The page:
Transcript: Connie Meng Review aired Monday, June 20, 2005
Dads 2: The Toddlers' Revenge
DADS 2: THE TODDLERS' REVENGE, with book and lyrics by Robert More and music by Tom Doyle, is great fun - lively, sometimes silly, and very entertaining. For those of you who missed DADS THE MUSICAL, DADS 2 continues the tale of three unlikely friends - house husbands who met in a laundromat following the births of their first children. Those children are now toddlers in the midst of "the terrible twos" and all three families are expecting new babies.
A lot of the fun comes from the fact that all the children are played by life-sized puppets, manipulated onstage by the fathers and the lone woman who plays all three wives. I found it fascinating that each two year old had a definite personality that was maintained regardless of which actor was manipulating the puppet.
Timm Hughes's high energy performance style works well for Joey, the New Age dad dealing with twins and expecting triplets. His poetry/drumming scene is a riot.
As Charles, the businessman "designer dad" who makes everything a learning experience for his daughter, Rob Torr is very good. He manages to believably deliver lines like, "Stay in your room until you learn the importance of proper dental care."
Cory O'Brien is excellent as Kirk, the dad who truly loves his stay-at-home role. He's a very good actor and especially believable manipulating the puppets.
As the wives, a psychiatrist and often a puppeteer, Rosemary Doyle gives a terrific performance. She sings very well and handles the lightning-fast character changes with aplomb.
As a matter of fact, all four actors are pretty nippy, switching costumes, roles and puppets with unbelievable speed. I assumed there was an army of dressers backstage, but was told it all happens with the efficient help of only one; Amber Archbell, the Assistant Stage Manager. Not only that, she's also responsible for running the mirror ball.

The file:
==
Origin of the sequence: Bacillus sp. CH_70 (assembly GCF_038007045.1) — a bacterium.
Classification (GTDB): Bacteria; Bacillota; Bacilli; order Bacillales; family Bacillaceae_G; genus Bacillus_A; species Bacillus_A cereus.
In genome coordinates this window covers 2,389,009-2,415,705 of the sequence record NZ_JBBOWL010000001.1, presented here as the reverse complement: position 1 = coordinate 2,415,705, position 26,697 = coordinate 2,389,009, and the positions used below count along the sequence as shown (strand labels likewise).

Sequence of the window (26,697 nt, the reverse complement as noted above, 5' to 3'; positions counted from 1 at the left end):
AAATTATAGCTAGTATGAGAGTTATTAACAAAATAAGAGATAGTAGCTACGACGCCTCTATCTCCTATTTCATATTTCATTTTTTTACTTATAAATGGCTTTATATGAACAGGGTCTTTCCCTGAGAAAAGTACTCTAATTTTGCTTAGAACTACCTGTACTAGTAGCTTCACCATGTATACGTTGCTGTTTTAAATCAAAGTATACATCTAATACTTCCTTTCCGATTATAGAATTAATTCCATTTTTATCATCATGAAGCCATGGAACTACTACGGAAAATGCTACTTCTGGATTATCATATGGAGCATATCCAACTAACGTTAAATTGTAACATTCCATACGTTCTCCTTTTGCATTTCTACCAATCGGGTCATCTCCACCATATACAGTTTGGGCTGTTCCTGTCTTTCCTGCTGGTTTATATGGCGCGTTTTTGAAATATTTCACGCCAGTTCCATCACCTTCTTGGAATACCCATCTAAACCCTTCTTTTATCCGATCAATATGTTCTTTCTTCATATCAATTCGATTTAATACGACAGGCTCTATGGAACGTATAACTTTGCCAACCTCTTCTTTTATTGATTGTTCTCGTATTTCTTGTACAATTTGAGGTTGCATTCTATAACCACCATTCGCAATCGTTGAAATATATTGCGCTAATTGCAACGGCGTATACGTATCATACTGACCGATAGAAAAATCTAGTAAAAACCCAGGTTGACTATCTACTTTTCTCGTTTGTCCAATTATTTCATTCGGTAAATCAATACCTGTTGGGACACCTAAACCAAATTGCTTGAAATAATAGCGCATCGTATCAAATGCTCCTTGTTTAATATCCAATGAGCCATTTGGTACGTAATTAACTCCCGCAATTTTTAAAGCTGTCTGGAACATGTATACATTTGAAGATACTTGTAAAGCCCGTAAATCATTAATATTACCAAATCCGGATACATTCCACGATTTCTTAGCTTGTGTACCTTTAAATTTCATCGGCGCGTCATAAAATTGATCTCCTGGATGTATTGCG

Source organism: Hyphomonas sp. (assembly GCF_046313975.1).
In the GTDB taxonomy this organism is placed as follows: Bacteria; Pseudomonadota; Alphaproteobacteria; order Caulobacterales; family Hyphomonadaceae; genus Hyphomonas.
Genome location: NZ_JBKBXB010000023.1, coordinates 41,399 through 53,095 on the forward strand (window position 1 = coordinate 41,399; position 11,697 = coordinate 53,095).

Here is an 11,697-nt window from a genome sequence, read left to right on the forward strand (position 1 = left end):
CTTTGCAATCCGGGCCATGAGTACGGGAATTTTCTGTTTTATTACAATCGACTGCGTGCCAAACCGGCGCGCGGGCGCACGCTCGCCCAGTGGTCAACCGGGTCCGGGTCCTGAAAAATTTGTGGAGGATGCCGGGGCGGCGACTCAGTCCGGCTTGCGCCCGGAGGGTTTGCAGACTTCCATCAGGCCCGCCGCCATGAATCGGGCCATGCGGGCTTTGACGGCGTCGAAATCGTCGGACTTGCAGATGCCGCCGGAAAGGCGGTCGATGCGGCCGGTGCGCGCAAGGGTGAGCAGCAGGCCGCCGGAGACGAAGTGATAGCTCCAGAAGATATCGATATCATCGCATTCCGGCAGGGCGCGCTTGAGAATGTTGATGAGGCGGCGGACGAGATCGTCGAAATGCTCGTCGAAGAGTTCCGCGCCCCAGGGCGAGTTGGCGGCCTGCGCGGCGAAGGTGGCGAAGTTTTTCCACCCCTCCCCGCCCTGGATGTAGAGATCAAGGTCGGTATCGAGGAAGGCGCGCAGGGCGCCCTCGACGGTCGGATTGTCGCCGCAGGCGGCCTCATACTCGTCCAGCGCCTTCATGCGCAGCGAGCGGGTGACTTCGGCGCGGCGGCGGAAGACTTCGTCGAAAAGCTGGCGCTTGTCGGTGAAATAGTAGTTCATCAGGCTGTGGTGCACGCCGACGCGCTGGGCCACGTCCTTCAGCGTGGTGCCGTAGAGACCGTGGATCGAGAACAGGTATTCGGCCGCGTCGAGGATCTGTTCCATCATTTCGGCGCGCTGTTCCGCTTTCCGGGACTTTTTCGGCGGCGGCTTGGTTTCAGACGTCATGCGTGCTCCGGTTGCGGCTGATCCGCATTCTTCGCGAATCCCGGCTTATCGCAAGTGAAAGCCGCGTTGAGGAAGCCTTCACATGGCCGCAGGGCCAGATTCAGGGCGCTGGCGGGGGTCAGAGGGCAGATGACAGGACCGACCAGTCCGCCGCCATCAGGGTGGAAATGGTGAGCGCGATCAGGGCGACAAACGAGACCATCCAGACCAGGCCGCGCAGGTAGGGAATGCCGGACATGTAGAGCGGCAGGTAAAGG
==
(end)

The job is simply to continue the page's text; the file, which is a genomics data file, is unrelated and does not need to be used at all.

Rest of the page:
One of the comic musical highlights is "Mommy and Daddy Were Wrestlin" sung by a very precocious daughter. However, the songs that work the best are the ones that parody recognizable styles. There's a funny rap by the two year olds, a wonderful prom queen doo-wop, a Mexican serenade, a Caribbean number and an absolutely hilarious Ozzy Osborne style rock number. Musical Director Jacqueline Sadler provides an excellent piano accompaniment.
Robin Fisher's set is colorful and clever with its fold out crib panels and multiple entrances. Dennis Horn's costumes are wonderfully versatile in providing for the many quick changes. The wigs for the rock number are silly and fabulous. The lighting by Adair Redish is, as always, very good.
Choreographer Julie Gallie has obviously had fun with the staging and Director Marcia Tratt has pulled it all together into a slick fast-paced production.
DADS 2 won't lead you to any great insights into the human condition, but you'll giggle and laugh a lot, enjoy the actors' versatility and love the puppets.
On a scale of one to five the 1000 Islands Playhouse production of DADS 2: THE TODDLERS' REVENGE gets four and a half fish. For North Country Public Radio I'm Connie Meng.
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